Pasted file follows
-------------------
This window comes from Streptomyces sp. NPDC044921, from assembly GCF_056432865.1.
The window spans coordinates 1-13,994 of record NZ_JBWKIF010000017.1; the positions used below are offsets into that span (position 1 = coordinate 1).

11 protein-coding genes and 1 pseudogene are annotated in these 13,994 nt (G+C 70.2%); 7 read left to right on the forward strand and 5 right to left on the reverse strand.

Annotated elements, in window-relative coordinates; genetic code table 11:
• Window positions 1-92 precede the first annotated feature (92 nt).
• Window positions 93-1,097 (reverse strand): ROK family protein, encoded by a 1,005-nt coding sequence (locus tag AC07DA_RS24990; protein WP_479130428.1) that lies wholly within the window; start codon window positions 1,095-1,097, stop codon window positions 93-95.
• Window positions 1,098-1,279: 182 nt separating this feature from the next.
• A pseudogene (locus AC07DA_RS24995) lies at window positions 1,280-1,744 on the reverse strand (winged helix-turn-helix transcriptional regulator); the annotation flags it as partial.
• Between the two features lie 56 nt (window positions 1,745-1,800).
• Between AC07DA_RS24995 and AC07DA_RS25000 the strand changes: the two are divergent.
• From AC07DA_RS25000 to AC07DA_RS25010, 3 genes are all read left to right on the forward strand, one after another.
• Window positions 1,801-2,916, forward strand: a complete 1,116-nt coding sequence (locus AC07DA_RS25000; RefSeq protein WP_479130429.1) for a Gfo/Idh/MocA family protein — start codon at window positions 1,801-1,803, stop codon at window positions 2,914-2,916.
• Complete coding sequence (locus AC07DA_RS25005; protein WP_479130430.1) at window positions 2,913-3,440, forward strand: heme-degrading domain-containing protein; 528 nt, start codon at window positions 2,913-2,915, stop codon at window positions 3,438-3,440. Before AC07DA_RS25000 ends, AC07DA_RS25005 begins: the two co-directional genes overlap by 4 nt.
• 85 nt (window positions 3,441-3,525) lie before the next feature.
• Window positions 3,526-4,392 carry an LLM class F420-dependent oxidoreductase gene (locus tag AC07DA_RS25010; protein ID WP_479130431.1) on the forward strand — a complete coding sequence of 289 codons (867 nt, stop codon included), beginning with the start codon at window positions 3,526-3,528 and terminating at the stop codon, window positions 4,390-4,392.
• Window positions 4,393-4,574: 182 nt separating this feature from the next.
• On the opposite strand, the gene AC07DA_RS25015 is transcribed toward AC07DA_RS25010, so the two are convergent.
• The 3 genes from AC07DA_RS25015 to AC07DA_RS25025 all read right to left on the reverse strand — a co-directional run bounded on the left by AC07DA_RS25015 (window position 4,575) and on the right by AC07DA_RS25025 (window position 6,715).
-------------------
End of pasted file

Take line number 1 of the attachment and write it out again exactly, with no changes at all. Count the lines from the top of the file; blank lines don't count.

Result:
This window comes from Streptomyces sp. NPDC044921, from assembly GCF_056432865.1.